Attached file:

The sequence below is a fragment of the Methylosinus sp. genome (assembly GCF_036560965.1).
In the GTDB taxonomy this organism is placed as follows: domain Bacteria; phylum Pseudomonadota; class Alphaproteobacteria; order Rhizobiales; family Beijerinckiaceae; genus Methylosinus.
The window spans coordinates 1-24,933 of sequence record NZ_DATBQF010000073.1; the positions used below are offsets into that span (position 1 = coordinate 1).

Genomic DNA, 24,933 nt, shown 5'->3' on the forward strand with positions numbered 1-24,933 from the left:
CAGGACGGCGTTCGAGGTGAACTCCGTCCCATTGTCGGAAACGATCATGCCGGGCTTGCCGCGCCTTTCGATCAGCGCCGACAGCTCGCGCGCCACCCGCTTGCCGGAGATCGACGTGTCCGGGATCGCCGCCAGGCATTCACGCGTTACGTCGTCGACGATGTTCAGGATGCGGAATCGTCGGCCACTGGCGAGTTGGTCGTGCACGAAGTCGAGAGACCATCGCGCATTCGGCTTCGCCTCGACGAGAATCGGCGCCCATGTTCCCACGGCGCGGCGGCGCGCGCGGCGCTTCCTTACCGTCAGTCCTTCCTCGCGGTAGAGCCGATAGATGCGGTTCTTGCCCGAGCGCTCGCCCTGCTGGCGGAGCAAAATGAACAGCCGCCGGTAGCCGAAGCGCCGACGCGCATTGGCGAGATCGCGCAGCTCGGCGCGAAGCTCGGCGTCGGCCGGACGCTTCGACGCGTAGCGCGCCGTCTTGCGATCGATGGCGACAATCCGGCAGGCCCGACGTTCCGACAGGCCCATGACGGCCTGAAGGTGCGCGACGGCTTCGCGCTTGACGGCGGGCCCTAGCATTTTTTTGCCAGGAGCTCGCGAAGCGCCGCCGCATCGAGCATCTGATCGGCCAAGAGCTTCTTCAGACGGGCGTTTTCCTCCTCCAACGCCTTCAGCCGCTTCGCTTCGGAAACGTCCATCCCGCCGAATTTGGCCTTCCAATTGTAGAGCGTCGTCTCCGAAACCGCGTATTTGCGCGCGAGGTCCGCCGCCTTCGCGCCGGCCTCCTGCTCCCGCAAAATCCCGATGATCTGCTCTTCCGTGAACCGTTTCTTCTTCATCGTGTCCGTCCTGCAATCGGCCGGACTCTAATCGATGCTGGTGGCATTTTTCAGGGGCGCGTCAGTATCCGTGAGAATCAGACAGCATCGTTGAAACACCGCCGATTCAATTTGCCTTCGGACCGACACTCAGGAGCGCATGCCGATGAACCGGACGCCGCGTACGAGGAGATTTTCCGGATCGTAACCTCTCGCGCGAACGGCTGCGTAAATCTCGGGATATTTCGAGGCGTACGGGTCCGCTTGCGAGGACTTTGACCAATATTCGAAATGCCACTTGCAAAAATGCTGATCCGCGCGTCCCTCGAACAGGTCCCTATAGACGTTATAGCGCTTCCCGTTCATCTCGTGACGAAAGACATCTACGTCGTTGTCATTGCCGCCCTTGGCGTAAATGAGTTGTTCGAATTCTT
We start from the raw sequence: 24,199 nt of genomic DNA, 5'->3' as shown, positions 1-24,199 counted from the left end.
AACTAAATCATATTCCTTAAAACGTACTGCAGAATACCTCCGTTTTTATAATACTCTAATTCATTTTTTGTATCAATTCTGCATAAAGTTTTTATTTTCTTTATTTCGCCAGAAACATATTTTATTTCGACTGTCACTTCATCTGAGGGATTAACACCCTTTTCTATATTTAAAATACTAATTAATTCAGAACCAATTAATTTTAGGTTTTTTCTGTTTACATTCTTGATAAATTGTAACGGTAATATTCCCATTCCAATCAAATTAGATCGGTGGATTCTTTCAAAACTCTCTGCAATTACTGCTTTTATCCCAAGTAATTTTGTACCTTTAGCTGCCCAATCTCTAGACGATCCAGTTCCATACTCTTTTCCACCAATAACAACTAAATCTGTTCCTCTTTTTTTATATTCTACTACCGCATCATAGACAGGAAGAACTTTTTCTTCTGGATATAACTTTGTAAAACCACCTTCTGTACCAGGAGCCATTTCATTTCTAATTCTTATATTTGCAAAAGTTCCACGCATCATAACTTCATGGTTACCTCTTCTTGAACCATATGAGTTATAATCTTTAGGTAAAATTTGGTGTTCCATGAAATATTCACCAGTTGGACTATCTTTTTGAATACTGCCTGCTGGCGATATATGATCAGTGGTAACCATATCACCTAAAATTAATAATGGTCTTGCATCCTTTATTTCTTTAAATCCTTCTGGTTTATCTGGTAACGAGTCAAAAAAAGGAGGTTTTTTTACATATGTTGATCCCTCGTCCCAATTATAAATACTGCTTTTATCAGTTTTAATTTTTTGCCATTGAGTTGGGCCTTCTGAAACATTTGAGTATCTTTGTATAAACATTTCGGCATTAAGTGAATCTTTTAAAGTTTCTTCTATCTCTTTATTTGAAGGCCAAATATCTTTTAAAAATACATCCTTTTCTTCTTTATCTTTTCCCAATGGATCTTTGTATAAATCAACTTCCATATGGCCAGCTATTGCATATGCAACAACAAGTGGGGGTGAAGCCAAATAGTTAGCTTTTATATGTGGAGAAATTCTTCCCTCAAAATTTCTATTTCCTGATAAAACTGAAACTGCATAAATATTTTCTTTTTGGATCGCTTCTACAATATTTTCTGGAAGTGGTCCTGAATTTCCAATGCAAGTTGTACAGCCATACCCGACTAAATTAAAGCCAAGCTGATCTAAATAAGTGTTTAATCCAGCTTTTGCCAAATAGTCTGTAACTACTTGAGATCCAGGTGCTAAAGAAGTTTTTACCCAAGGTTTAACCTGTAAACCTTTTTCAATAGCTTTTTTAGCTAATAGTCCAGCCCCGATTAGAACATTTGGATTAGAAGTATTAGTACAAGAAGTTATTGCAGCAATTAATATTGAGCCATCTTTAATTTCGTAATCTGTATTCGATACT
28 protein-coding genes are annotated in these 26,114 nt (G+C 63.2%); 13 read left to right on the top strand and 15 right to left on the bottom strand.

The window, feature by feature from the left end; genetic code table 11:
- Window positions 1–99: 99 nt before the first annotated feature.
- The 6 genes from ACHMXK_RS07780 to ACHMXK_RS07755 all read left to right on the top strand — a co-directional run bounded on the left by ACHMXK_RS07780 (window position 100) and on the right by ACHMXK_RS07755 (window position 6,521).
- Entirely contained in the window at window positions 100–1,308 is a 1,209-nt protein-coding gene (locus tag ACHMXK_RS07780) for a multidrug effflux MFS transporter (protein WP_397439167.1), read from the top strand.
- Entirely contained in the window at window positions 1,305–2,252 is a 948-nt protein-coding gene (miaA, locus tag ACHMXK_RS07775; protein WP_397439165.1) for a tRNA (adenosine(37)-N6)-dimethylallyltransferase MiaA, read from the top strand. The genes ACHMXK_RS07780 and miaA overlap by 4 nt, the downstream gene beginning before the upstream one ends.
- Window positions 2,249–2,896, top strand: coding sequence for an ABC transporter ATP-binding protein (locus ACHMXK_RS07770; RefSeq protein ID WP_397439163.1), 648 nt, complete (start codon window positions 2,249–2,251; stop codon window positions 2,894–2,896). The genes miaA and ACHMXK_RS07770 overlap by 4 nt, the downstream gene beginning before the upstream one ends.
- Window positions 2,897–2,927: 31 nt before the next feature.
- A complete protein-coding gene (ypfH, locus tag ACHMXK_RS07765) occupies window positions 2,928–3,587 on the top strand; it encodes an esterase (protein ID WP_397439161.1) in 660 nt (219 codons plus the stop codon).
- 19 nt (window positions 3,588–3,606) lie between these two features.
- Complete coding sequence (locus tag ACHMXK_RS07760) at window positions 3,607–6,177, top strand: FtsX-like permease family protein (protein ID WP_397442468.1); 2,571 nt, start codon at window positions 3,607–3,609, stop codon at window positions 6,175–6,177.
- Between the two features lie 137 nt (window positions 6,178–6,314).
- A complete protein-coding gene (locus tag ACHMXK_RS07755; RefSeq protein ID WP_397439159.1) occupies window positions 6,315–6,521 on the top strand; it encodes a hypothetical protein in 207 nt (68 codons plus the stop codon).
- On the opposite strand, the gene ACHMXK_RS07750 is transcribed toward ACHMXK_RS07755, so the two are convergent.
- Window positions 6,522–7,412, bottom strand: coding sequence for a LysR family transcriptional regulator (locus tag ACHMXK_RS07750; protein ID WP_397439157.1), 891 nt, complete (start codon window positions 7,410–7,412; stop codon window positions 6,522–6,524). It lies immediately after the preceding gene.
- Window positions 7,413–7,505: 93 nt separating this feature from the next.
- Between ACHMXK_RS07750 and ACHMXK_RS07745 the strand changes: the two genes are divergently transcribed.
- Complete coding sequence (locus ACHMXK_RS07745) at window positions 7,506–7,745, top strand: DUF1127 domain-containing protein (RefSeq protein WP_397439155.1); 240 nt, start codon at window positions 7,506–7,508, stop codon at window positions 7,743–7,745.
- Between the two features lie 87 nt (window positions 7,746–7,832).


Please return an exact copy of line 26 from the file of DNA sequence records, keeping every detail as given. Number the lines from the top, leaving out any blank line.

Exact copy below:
- Between the two features lie 87 nt (window positions 7,746–7,832).